Agency and Inclusive Practices with Members from Ethnic Minority Communities

A group of international women smiling in front of a camera

A talk about inclusive and exclusive practices with members from ethnic minority communities, specifically in relation to wellbeing, safeguarding and social care

  • 03 February 2021
  • 1 hour watch

In this edition of Research Futures Interdisciplinary Webinar Series, Leïla Choukroune, Professor of International Law and Director of the  Thematic Area in Democratic Citizenship hosts a discussion with Ms Sonia Carr, CEO of the Wiltshire Racial Equality Council (WREC) and Dr Wendy Sim-Schouten, Reader (Associate Professor) in Childhood Studies and Director of Postgraduate Studies in the School of Education & Sociology at the University of Portsmouth.

In this talk, the speakers will discuss inclusive and exclusive practices with members from ethnic minority communities, specifically in relation to wellbeing, safeguarding and social care. Awareness of mental health issues and needs of children and families has increased and many effective interventions are on offer. However, the proportion of those who need mental health support and social care but do not receive adequate support remains high, especially in the midst of the current pandemic.

Existing mental health and social care services fail to meet the particular cultural, social and linguistic needs of ethnic minority service users. For example, mental health problems are often unrecognised in Asian communities and existing services are unsuitable for their (cultural and social) needs. On top of this, mental health and social care staff tend to use more coercive approaches to mental health treatment of African-Caribbean individuals and they are more likely to enter mental health services via the courts/police.

In this webinar the speakers will provide insight into the disproportionate impact of the coronavirus pandemic on black, Asian and minority ethnic (BAME) communities, raising areas of concern regarding ethnic inequalities and race relations, social care and well-being.

Bios

Ms Sonia Carr is the CEO of the Wiltshire Racial Equality Council (WREC). The WREC caters for a wide range of needs of families from ethnic minority communities, including support with court hearings, safeguarding and training (police and schools). Sonia has a BA and MA and over 15 years of experience working with vulnerable children and families from ethnic minority communities. She has provided expert advice for numerous agencies and organisations, including schools, the police and local council. Sonia has given guest talks as part of Hate Crime events and conferences on inclusive practice.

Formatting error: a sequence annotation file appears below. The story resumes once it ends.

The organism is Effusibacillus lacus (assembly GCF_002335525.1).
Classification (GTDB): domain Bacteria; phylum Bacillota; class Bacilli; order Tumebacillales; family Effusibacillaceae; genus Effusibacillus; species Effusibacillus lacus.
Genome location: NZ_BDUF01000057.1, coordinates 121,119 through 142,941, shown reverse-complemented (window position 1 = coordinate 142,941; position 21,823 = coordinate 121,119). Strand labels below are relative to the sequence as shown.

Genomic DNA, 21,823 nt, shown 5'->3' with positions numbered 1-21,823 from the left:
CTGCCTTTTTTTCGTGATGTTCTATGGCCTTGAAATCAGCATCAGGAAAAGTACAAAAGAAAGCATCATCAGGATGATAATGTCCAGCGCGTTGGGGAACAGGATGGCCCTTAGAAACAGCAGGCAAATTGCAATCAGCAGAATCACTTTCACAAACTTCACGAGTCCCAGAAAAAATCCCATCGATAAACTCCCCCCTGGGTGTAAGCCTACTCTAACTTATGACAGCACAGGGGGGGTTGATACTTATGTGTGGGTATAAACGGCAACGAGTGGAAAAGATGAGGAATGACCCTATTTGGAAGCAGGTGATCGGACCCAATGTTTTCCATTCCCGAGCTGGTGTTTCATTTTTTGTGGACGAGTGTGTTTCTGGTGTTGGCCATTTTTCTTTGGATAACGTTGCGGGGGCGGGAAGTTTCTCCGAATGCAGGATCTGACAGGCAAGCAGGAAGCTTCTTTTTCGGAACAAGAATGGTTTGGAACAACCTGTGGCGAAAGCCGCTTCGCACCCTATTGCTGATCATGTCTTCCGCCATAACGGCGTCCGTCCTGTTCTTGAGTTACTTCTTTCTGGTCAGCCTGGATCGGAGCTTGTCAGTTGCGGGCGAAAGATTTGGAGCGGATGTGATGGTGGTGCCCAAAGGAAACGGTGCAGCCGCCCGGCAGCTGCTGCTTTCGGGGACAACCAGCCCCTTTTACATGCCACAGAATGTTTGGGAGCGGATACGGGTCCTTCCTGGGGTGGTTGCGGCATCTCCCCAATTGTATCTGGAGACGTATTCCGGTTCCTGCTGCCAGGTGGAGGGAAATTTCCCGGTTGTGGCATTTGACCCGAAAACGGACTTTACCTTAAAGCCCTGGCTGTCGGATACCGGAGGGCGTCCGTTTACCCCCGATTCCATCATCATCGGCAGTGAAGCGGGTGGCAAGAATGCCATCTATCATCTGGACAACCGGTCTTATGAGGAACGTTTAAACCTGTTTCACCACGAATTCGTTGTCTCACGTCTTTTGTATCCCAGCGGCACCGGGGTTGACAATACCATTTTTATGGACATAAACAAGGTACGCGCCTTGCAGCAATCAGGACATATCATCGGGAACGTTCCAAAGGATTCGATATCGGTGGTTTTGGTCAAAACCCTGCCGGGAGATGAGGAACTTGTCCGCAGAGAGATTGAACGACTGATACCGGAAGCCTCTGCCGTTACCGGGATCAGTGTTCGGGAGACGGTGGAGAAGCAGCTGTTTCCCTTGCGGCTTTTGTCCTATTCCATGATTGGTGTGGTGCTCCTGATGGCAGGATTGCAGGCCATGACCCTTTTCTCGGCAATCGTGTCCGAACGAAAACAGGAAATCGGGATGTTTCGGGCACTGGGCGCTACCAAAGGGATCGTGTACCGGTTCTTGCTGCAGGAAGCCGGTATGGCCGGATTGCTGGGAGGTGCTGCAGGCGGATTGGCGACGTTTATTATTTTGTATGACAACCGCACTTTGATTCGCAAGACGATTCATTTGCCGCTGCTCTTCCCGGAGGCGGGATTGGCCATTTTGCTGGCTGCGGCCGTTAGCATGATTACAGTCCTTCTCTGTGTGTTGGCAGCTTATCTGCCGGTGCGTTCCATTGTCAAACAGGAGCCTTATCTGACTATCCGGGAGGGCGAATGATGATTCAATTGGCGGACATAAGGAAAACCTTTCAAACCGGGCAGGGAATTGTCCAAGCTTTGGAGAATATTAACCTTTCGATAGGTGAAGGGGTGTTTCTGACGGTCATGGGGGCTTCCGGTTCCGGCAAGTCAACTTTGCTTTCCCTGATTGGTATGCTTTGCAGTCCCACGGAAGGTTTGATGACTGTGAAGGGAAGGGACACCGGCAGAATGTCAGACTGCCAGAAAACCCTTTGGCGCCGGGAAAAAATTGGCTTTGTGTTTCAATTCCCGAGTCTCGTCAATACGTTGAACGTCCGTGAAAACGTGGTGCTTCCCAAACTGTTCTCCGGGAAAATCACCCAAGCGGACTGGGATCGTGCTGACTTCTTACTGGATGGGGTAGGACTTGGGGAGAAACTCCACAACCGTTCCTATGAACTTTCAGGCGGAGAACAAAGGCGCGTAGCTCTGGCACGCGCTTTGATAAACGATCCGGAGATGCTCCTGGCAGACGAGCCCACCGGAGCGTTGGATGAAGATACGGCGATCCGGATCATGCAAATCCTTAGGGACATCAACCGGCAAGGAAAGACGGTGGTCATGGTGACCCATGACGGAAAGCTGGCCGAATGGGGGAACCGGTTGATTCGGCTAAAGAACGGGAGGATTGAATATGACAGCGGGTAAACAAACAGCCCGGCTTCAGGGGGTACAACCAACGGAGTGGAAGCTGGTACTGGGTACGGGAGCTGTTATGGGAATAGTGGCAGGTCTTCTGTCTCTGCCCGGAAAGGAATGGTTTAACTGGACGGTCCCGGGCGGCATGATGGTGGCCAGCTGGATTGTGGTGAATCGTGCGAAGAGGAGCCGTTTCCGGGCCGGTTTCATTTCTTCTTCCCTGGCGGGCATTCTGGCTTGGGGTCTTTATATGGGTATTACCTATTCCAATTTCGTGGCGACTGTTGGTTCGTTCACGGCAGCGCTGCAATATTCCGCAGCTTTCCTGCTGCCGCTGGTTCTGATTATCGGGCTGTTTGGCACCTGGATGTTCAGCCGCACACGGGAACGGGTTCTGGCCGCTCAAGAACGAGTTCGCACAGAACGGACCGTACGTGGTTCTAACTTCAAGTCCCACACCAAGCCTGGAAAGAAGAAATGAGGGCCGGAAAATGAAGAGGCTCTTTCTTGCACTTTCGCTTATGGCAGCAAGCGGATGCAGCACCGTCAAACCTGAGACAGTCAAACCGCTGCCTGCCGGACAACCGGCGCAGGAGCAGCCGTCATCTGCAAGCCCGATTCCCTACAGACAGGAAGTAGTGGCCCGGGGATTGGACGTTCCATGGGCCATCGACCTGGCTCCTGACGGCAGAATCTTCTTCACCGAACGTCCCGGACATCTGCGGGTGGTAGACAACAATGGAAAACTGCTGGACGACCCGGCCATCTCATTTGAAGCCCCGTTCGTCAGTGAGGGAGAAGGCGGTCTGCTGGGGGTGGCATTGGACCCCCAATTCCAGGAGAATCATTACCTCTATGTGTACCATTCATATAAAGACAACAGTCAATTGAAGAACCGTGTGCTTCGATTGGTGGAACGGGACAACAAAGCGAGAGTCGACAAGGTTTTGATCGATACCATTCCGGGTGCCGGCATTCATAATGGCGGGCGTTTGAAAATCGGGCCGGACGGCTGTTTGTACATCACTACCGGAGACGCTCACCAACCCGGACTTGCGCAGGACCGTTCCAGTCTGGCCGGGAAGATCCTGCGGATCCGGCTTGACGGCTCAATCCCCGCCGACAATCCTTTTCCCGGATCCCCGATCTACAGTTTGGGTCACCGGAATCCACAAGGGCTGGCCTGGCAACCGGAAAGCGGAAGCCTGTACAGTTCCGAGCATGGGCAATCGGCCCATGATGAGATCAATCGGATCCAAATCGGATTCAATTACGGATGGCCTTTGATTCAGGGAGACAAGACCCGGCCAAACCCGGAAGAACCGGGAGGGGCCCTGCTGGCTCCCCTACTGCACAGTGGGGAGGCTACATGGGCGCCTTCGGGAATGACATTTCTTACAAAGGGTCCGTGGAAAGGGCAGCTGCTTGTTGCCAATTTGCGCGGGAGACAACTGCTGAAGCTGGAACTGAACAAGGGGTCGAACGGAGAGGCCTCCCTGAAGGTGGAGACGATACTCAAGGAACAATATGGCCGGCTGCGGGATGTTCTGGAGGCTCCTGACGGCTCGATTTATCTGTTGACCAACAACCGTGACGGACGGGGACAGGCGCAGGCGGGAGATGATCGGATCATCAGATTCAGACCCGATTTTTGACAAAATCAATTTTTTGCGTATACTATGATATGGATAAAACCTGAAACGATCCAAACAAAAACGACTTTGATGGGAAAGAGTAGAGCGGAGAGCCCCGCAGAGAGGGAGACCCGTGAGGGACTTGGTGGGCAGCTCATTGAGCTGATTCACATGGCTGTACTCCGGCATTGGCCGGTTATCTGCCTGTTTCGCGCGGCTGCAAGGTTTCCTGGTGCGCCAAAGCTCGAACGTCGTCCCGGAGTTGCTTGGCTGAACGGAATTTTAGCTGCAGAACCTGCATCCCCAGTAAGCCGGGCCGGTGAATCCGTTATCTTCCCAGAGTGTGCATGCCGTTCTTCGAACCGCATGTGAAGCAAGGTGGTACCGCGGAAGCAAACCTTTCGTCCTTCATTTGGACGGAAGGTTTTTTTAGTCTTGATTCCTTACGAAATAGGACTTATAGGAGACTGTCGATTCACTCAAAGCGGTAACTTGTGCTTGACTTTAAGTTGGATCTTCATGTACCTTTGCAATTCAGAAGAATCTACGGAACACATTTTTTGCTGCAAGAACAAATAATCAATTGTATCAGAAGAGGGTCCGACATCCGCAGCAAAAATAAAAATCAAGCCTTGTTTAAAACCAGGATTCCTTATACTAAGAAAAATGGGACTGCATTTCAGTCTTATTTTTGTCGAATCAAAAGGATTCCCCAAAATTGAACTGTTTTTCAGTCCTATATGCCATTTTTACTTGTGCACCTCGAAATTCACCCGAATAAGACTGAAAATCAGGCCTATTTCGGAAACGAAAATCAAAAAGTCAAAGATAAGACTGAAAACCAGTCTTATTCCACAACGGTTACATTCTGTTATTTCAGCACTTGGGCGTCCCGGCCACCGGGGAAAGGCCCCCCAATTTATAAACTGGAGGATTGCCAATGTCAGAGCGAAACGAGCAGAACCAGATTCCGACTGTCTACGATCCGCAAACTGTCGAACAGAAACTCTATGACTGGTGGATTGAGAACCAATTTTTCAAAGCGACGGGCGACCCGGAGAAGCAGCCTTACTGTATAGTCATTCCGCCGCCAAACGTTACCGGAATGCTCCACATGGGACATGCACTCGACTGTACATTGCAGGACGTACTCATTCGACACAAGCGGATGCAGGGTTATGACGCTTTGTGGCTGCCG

Dr Wendy Sims-Schouten is a Reader (Associate Professor) in Childhood Studies and Director of Postgraduate Studies in the School of Education & Sociology. Wendy is a BPS Chartered Psychologist, and has researched (and published) in the areas of mental wellbeing of vulnerable children, such as children in care, care leavers and children from disadvantaged and marginalised communities, in local (Portsmouth), national (Scotland, London, Wiltshire) and international (Egypt, Canada, Indonesia) contexts. Her work has been funded by the Wellcome Trust, as well as charities and Portsmouth City Council. Wendy is the coordinator of the Mental Health in Childhood & Education (MICE) Hub (www.micehub.port.ac.uk) at the University of Portsmouth and is Associate Editor for the Journal of Social and Political Psychology, as well as co-editor for the BPS journal Psychology Teaching Review, and an Editorial Board member for the Journal of Psychological Therapies.

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